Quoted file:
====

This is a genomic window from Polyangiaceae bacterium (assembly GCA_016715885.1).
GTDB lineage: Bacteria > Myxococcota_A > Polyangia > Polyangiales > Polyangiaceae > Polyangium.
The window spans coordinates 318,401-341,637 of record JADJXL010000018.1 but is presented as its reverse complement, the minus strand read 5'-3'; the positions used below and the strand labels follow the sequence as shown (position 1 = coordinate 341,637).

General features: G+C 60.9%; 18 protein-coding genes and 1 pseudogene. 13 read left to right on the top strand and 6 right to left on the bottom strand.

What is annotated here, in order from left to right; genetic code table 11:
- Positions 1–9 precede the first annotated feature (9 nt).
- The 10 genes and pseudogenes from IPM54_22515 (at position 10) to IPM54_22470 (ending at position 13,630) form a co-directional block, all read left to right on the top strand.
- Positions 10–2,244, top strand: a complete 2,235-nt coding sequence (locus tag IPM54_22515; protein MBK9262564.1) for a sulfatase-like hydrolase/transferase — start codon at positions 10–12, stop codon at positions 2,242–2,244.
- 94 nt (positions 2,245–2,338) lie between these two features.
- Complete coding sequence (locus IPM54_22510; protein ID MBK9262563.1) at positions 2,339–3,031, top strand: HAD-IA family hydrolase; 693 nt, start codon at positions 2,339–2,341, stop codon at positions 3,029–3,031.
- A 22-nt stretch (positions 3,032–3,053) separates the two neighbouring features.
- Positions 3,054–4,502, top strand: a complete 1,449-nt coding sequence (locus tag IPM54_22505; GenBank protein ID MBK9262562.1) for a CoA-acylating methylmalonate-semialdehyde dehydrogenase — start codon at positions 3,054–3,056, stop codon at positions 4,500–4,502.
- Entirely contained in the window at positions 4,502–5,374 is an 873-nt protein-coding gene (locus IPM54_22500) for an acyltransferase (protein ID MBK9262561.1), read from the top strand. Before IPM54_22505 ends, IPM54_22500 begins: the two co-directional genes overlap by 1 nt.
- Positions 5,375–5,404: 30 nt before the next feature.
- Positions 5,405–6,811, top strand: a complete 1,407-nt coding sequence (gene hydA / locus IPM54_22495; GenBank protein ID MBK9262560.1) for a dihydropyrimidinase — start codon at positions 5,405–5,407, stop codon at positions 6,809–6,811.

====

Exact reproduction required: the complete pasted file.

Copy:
This is a genomic window from Polyangiaceae bacterium (assembly GCA_016715885.1).
GTDB lineage: Bacteria > Myxococcota_A > Polyangia > Polyangiales > Polyangiaceae > Polyangium.
The window spans coordinates 318,401-341,637 of record JADJXL010000018.1 but is presented as its reverse complement, the minus strand read 5'-3'; the positions used below and the strand labels follow the sequence as shown (position 1 = coordinate 341,637).

General features: G+C 60.9%; 18 protein-coding genes and 1 pseudogene. 13 read left to right on the top strand and 6 right to left on the bottom strand.

What is annotated here, in order from left to right; genetic code table 11:
- Positions 1–9 precede the first annotated feature (9 nt).
- The 10 genes and pseudogenes from IPM54_22515 (at position 10) to IPM54_22470 (ending at position 13,630) form a co-directional block, all read left to right on the top strand.
- Positions 10–2,244, top strand: a complete 2,235-nt coding sequence (locus tag IPM54_22515; protein MBK9262564.1) for a sulfatase-like hydrolase/transferase — start codon at positions 10–12, stop codon at positions 2,242–2,244.
- 94 nt (positions 2,245–2,338) lie between these two features.
- Complete coding sequence (locus IPM54_22510; protein ID MBK9262563.1) at positions 2,339–3,031, top strand: HAD-IA family hydrolase; 693 nt, start codon at positions 2,339–2,341, stop codon at positions 3,029–3,031.
- A 22-nt stretch (positions 3,032–3,053) separates the two neighbouring features.
- Positions 3,054–4,502, top strand: a complete 1,449-nt coding sequence (locus tag IPM54_22505; GenBank protein ID MBK9262562.1) for a CoA-acylating methylmalonate-semialdehyde dehydrogenase — start codon at positions 3,054–3,056, stop codon at positions 4,500–4,502.
- Entirely contained in the window at positions 4,502–5,374 is an 873-nt protein-coding gene (locus IPM54_22500) for an acyltransferase (protein ID MBK9262561.1), read from the top strand. Before IPM54_22505 ends, IPM54_22500 begins: the two co-directional genes overlap by 1 nt.
- Positions 5,375–5,404: 30 nt before the next feature.
- Positions 5,405–6,811, top strand: a complete 1,407-nt coding sequence (gene hydA / locus IPM54_22495; GenBank protein ID MBK9262560.1) for a dihydropyrimidinase — start codon at positions 5,405–5,407, stop codon at positions 6,809–6,811.